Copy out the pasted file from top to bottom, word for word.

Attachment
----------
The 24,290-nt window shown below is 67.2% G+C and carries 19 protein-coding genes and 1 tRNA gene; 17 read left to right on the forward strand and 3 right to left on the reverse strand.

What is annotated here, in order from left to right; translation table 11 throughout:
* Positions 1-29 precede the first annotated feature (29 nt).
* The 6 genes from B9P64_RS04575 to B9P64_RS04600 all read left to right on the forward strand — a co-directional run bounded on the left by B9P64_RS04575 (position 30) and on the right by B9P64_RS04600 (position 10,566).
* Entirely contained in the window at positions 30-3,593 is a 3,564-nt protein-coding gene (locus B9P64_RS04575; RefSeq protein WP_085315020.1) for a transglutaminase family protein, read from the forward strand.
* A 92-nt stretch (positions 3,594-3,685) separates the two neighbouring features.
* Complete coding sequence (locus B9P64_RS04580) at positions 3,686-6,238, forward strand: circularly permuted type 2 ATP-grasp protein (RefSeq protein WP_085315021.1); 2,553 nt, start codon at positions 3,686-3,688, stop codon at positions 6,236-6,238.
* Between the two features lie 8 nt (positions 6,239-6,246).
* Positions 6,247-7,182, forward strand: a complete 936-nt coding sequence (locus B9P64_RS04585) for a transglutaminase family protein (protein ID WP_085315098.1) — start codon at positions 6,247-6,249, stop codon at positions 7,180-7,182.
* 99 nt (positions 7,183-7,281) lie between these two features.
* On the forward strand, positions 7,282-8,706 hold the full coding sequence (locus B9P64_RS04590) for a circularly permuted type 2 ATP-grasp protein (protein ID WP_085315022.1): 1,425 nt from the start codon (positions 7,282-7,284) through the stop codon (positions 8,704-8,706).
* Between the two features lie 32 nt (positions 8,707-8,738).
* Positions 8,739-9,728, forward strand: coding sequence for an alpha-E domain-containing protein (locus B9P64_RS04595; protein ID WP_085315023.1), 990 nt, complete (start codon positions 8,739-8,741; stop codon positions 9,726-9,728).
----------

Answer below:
The 24,290-nt window shown below is 67.2% G+C and carries 19 protein-coding genes and 1 tRNA gene; 17 read left to right on the forward strand and 3 right to left on the reverse strand.

What is annotated here, in order from left to right; translation table 11 throughout:
* Positions 1-29 precede the first annotated feature (29 nt).
* The 6 genes from B9P64_RS04575 to B9P64_RS04600 all read left to right on the forward strand — a co-directional run bounded on the left by B9P64_RS04575 (position 30) and on the right by B9P64_RS04600 (position 10,566).
* Entirely contained in the window at positions 30-3,593 is a 3,564-nt protein-coding gene (locus B9P64_RS04575; RefSeq protein WP_085315020.1) for a transglutaminase family protein, read from the forward strand.
* A 92-nt stretch (positions 3,594-3,685) separates the two neighbouring features.
* Complete coding sequence (locus B9P64_RS04580) at positions 3,686-6,238, forward strand: circularly permuted type 2 ATP-grasp protein (RefSeq protein WP_085315021.1); 2,553 nt, start codon at positions 3,686-3,688, stop codon at positions 6,236-6,238.
* Between the two features lie 8 nt (positions 6,239-6,246).
* Positions 6,247-7,182, forward strand: a complete 936-nt coding sequence (locus B9P64_RS04585) for a transglutaminase family protein (protein ID WP_085315098.1) — start codon at positions 6,247-6,249, stop codon at positions 7,180-7,182.
* 99 nt (positions 7,183-7,281) lie between these two features.
* On the forward strand, positions 7,282-8,706 hold the full coding sequence (locus B9P64_RS04590) for a circularly permuted type 2 ATP-grasp protein (protein ID WP_085315022.1): 1,425 nt from the start codon (positions 7,282-7,284) through the stop codon (positions 8,704-8,706).
* Between the two features lie 32 nt (positions 8,707-8,738).
* Positions 8,739-9,728, forward strand: coding sequence for an alpha-E domain-containing protein (locus B9P64_RS04595; protein ID WP_085315023.1), 990 nt, complete (start codon positions 8,739-8,741; stop codon positions 9,726-9,728).